Underfloor insulation is another measure through which homeowners can make their home more energy efficient and help reduce energy bill.
Houses with suspended timber ground floors can be insulated by laying mineral wool insulation supported by netting between the floor joints. Cellar or basements underground floors can often be insulated from beneath as this will save having to lift the floorboards.
Homes with solid concrete floors can also benefit from insulation. This needs sheets of rigid insulation to be laid over the top of the concrete and then a layer of chipboard put on top of that.
Newer homes tend to have solid concrete floors, and these can also benefit from insulation. A solid concrete floor will require sheets of rigid insulation to be laid over the top of the concrete and then a layer of chipboard put on top of that. Unless you are a very experienced DIYer this job is best undertaken by a professional as doors, skirting boards and even electrical sockets may need adjusting to compensate for the new increased floor height.
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Underfloor insulation can be installed in houses that have suspended floors or a cavity underneath. Older homes (pre-1970s) are most likely to have suspended timber floors. If you have air bricks or ventilation bricks on the outside wall(s) of your house that is below floor level, you probably have a suspended timber floor.
Our surveyors would be able to check suitability at the survey.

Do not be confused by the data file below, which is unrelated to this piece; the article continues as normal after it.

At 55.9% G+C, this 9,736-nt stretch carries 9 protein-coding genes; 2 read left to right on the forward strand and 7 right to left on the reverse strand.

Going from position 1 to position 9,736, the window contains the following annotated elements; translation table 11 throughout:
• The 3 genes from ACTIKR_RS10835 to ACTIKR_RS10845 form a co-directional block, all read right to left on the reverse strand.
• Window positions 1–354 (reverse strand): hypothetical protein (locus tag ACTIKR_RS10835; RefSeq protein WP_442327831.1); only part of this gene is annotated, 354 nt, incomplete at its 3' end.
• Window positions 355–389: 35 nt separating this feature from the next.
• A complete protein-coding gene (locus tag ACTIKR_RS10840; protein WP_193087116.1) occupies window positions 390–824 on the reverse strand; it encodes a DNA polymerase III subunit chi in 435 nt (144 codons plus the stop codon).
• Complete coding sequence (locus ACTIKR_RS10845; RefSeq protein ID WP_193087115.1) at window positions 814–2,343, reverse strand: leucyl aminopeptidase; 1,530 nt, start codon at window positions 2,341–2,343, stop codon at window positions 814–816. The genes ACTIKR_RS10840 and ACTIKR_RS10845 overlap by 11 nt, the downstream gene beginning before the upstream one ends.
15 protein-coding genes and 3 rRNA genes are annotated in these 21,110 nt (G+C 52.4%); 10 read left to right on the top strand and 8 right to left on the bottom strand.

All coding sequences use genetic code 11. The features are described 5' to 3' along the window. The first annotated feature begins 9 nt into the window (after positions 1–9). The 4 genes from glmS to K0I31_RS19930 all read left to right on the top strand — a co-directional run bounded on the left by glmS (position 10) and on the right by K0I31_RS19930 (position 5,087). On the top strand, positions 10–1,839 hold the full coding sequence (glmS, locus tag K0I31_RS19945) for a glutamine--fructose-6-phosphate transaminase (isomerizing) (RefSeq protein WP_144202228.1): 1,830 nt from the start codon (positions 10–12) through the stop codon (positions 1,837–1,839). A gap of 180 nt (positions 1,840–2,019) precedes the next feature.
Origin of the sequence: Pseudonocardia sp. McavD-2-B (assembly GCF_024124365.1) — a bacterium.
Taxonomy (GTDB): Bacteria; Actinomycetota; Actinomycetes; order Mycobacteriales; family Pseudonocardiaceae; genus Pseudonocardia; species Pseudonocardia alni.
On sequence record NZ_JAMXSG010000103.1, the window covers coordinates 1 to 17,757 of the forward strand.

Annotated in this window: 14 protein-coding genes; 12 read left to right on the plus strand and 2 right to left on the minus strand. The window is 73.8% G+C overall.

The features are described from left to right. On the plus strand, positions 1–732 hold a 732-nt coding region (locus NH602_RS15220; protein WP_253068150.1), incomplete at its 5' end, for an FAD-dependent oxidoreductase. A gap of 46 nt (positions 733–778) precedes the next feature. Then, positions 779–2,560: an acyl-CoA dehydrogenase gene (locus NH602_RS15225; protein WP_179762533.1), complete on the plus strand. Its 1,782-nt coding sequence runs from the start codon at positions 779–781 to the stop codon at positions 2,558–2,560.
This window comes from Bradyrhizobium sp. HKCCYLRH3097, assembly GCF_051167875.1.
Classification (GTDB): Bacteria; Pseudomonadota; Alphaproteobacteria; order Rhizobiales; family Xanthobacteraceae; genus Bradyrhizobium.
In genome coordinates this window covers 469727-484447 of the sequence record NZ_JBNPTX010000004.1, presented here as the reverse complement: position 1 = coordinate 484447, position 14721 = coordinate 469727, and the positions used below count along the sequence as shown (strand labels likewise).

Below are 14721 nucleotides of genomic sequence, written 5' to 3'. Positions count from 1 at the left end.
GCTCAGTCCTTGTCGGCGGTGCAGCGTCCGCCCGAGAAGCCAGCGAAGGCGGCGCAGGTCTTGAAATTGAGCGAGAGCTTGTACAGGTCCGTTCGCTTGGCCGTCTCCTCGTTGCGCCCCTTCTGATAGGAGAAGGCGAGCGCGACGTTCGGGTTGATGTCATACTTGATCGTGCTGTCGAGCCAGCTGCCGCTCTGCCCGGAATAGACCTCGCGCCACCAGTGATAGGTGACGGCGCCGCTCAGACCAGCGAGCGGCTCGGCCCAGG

Floor insulation can also be installed on solid floors such as concrete but this is a much bigger job and you will need to build on top of the existing floor.
Timber floors can be insulated by entering the crawl space via an existing hatch or creating a new one and laying mineral wool insulation supported by netting between the floor joists.
You should consider insulating any floors that are above unheated spaces.
A typical suspended floor installation could cost you between £1,300 and £2,700 depending on the circumstances. Solid floor insulation could cost considerably more
All installations are carried out by Construction Circle’s experienced technicians using only SWIP products approved by BBA.
All our installations are registered with Trust Mark
Why Add Underfloor Insulation?
- Because suspended timber floors are draughty! Most suspended timber floors comprise simply of floor boards laid on top of timber floor joists. These draughts are often reduced slightly by liners laid below timber or laminate floor finishes, but these will not stop the draughts completely as the edges are not typically taped to make them airtight.
- Well installed underfloor insulation will mean your house will heat up quicker and loose heat slower – provided the underfloor insulation is correctly installed.
- Correctly installed hygroscopic insulation in an older property’s suspended timber floor will absorb some of the water vapour within the property during periods of high humidity (reducing the risk of condensation and mould on interior surfaces such as walls and ceilings) and release this water vapour slowly when the humidity levels are low.
How do we Traditionally Add Insulation to Suspended Timber Floors?
The easiest way is to simply lift the floor boards and install the insulation between the floor joists (after you have fully checked them for damp and rot and carried out any necessary repairs). Then relay the floor boards and finish with your chosen floor finish.
Sounds simple, right? Wrong!
As with any form of insulation in your home, it’ll only work effectively if you use the correct type of insulation, protect it from moisture, wind washing (where the air movement via the sub-floor vents draws warmth out of the exposed insulation) and by making sure the installation is as airtight as possible.
How long does it take to install?
Depending on the size of your property, on average our installers would complete the installation within one day.